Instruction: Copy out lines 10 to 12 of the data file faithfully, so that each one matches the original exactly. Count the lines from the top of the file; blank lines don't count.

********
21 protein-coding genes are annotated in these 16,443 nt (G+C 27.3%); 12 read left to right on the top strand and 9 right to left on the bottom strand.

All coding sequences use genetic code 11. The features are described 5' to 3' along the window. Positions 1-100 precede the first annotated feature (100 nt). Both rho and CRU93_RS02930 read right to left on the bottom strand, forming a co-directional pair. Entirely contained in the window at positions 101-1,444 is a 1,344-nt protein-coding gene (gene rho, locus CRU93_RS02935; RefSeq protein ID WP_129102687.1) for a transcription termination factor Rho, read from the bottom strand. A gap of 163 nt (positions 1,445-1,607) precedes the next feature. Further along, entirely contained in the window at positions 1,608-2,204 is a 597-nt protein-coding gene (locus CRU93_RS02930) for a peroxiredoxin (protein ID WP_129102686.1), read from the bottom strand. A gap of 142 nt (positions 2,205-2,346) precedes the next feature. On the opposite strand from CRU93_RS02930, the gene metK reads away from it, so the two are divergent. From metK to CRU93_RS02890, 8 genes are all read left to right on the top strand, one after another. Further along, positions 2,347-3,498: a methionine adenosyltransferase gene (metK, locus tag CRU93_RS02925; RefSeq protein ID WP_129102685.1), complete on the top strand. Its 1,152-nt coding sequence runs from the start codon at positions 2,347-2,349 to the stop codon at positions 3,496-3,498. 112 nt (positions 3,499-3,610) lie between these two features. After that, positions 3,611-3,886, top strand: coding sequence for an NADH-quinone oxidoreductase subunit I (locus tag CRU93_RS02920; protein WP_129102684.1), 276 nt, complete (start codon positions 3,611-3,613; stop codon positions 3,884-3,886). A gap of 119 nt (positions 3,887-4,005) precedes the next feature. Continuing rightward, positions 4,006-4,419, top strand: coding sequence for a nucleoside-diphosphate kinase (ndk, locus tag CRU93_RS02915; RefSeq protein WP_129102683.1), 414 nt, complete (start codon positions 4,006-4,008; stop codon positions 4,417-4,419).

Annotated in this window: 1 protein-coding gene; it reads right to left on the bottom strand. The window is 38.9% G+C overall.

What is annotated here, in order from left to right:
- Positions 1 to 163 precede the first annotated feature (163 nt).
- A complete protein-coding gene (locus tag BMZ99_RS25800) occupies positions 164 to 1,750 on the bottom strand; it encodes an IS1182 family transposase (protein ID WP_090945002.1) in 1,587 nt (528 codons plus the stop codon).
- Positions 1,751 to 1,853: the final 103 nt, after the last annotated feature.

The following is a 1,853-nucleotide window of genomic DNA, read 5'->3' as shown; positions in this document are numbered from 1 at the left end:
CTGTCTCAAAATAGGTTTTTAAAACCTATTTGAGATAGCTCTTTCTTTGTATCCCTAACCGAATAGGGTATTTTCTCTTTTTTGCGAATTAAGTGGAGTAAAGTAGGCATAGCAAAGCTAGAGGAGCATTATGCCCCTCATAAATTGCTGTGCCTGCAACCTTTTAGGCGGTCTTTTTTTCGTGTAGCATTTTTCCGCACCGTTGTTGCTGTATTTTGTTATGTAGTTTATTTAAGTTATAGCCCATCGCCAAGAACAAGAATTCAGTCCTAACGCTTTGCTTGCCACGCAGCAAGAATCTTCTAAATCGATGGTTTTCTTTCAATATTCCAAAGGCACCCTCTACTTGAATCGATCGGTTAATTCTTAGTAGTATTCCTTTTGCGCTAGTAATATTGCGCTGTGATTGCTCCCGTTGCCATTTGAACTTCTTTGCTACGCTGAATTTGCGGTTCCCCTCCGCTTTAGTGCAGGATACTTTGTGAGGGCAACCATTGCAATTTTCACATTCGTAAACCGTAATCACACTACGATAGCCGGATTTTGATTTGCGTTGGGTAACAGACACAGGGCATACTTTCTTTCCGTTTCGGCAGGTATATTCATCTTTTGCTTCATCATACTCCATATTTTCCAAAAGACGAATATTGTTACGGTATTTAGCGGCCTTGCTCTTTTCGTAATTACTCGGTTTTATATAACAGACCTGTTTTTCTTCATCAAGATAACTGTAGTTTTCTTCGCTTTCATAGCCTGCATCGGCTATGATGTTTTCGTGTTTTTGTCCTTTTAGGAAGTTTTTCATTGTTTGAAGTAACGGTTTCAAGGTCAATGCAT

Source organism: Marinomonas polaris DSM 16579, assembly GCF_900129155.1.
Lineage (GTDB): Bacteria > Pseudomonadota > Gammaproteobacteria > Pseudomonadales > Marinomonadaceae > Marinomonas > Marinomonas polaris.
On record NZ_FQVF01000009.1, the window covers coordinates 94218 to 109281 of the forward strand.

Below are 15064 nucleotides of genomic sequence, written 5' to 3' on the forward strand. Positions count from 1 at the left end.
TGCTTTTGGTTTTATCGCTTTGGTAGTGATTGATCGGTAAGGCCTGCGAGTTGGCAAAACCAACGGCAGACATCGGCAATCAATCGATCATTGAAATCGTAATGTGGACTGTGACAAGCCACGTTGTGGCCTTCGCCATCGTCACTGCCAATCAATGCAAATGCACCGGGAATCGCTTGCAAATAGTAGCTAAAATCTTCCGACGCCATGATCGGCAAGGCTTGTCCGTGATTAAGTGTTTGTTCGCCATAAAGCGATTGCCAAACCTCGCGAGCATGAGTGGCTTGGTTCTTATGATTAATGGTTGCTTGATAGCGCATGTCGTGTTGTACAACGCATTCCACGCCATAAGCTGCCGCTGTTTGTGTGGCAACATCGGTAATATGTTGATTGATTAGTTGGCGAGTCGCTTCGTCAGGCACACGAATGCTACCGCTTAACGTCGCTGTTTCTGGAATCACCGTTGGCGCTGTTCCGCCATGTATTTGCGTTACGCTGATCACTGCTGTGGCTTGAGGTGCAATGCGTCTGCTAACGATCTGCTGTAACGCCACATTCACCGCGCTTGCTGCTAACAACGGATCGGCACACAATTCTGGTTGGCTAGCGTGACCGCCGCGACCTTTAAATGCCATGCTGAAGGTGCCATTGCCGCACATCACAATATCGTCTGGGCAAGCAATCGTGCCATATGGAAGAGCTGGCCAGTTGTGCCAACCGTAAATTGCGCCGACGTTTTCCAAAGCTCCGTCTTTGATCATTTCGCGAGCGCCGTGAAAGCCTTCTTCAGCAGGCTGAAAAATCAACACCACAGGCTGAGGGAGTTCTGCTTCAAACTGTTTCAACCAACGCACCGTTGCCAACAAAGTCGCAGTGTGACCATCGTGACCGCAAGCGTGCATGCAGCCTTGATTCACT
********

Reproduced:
Source organism: Marinomonas polaris DSM 16579, assembly GCF_900129155.1.
Lineage (GTDB): Bacteria > Pseudomonadota > Gammaproteobacteria > Pseudomonadales > Marinomonadaceae > Marinomonas > Marinomonas polaris.
On record NZ_FQVF01000009.1, the window covers coordinates 94218 to 109281 of the forward strand.